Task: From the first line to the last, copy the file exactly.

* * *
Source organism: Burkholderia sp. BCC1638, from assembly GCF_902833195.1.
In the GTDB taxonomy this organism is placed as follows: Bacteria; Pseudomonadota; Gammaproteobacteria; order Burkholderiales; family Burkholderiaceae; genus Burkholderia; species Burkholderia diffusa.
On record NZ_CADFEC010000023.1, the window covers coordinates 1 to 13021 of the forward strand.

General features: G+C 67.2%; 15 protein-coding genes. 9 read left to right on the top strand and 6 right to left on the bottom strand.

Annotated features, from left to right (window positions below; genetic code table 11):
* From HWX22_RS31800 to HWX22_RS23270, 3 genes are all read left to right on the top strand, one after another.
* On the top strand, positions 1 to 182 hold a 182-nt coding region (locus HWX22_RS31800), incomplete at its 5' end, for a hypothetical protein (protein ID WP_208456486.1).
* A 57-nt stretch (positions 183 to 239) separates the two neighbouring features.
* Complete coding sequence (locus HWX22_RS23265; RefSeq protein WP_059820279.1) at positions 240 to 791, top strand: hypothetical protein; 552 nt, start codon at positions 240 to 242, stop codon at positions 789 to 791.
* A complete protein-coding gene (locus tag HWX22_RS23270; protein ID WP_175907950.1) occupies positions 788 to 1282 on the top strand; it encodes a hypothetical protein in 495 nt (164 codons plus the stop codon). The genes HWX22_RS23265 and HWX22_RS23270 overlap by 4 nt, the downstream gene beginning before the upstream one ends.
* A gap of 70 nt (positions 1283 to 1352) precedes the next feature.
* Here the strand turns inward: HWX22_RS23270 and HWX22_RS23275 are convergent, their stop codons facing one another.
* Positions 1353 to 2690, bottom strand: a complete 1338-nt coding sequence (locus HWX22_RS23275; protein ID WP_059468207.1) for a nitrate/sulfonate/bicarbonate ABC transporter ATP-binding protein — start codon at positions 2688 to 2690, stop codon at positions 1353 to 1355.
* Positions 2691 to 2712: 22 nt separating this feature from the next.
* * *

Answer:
Source organism: Burkholderia sp. BCC1638, from assembly GCF_902833195.1.
In the GTDB taxonomy this organism is placed as follows: Bacteria; Pseudomonadota; Gammaproteobacteria; order Burkholderiales; family Burkholderiaceae; genus Burkholderia; species Burkholderia diffusa.
On record NZ_CADFEC010000023.1, the window covers coordinates 1 to 13021 of the forward strand.

General features: G+C 67.2%; 15 protein-coding genes. 9 read left to right on the top strand and 6 right to left on the bottom strand.

Annotated features, from left to right (window positions below; genetic code table 11):
* From HWX22_RS31800 to HWX22_RS23270, 3 genes are all read left to right on the top strand, one after another.
* On the top strand, positions 1 to 182 hold a 182-nt coding region (locus HWX22_RS31800), incomplete at its 5' end, for a hypothetical protein (protein ID WP_208456486.1).
* A 57-nt stretch (positions 183 to 239) separates the two neighbouring features.
* Complete coding sequence (locus HWX22_RS23265; RefSeq protein WP_059820279.1) at positions 240 to 791, top strand: hypothetical protein; 552 nt, start codon at positions 240 to 242, stop codon at positions 789 to 791.
* A complete protein-coding gene (locus tag HWX22_RS23270; protein ID WP_175907950.1) occupies positions 788 to 1282 on the top strand; it encodes a hypothetical protein in 495 nt (164 codons plus the stop codon). The genes HWX22_RS23265 and HWX22_RS23270 overlap by 4 nt, the downstream gene beginning before the upstream one ends.
* A gap of 70 nt (positions 1283 to 1352) precedes the next feature.
* Here the strand turns inward: HWX22_RS23270 and HWX22_RS23275 are convergent, their stop codons facing one another.
* Positions 1353 to 2690, bottom strand: a complete 1338-nt coding sequence (locus HWX22_RS23275; protein ID WP_059468207.1) for a nitrate/sulfonate/bicarbonate ABC transporter ATP-binding protein — start codon at positions 2688 to 2690, stop codon at positions 1353 to 1355.
* Positions 2691 to 2712: 22 nt separating this feature from the next.